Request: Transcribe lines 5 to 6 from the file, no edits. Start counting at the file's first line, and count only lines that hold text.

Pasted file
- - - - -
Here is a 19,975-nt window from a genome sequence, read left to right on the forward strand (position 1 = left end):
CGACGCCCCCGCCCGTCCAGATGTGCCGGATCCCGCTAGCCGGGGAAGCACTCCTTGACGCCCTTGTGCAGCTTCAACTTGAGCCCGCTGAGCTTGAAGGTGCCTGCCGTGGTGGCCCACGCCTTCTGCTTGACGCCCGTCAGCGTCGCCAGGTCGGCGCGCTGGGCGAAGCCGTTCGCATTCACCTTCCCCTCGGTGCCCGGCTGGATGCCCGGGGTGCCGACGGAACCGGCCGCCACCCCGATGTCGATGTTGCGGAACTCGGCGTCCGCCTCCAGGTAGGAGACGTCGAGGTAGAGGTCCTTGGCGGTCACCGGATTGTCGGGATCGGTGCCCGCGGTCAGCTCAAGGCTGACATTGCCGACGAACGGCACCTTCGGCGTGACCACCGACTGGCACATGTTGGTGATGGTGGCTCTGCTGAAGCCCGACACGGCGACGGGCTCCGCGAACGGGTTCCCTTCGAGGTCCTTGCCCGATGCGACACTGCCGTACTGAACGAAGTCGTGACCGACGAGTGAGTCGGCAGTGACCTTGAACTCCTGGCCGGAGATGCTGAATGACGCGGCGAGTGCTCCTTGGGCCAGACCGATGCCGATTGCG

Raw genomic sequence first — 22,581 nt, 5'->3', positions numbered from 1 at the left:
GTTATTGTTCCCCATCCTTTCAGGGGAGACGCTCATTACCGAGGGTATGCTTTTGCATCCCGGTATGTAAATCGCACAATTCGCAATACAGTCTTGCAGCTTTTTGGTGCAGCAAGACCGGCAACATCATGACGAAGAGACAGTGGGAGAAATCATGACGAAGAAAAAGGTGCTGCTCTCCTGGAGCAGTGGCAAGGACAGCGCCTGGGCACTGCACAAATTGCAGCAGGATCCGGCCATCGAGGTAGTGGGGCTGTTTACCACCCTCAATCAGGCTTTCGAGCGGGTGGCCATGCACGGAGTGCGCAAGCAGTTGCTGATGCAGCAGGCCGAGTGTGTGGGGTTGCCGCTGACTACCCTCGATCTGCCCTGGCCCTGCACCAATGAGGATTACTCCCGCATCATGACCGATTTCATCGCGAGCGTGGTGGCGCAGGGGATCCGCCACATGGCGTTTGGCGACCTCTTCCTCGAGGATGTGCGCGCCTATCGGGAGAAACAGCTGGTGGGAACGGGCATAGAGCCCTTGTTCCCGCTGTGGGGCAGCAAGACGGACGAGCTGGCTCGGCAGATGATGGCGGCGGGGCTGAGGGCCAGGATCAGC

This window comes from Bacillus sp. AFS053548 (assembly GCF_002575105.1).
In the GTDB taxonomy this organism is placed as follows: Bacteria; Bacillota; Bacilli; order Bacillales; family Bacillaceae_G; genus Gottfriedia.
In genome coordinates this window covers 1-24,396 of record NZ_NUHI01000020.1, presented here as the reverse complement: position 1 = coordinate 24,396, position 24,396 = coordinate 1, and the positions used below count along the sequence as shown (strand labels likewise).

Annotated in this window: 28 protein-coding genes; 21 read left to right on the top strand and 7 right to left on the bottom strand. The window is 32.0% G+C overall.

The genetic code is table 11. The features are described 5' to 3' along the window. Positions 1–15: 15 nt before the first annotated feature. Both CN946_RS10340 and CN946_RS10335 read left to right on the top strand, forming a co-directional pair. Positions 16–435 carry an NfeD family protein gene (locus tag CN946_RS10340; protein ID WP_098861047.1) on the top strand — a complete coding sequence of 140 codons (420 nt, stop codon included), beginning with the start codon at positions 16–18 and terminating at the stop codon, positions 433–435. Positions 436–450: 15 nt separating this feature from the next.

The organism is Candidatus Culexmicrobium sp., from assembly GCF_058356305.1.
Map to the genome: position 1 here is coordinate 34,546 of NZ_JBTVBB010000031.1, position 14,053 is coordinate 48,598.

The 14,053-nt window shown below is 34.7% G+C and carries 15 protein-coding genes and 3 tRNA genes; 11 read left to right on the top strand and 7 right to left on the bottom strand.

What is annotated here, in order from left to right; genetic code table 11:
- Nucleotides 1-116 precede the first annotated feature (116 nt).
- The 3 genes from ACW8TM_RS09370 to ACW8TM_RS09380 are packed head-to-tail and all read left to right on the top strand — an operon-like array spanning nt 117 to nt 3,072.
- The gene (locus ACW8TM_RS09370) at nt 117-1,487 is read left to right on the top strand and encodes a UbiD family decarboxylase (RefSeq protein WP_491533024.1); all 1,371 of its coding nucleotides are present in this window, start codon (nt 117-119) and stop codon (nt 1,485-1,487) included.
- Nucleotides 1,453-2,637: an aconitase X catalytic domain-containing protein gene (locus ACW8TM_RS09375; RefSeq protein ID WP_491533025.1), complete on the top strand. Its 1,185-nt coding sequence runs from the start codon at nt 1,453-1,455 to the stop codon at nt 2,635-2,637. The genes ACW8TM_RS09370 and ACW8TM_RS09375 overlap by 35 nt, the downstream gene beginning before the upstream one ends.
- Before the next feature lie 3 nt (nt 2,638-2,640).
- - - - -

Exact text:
This window comes from Bacillus sp. AFS053548 (assembly GCF_002575105.1).
In the GTDB taxonomy this organism is placed as follows: Bacteria; Bacillota; Bacilli; order Bacillales; family Bacillaceae_G; genus Gottfriedia.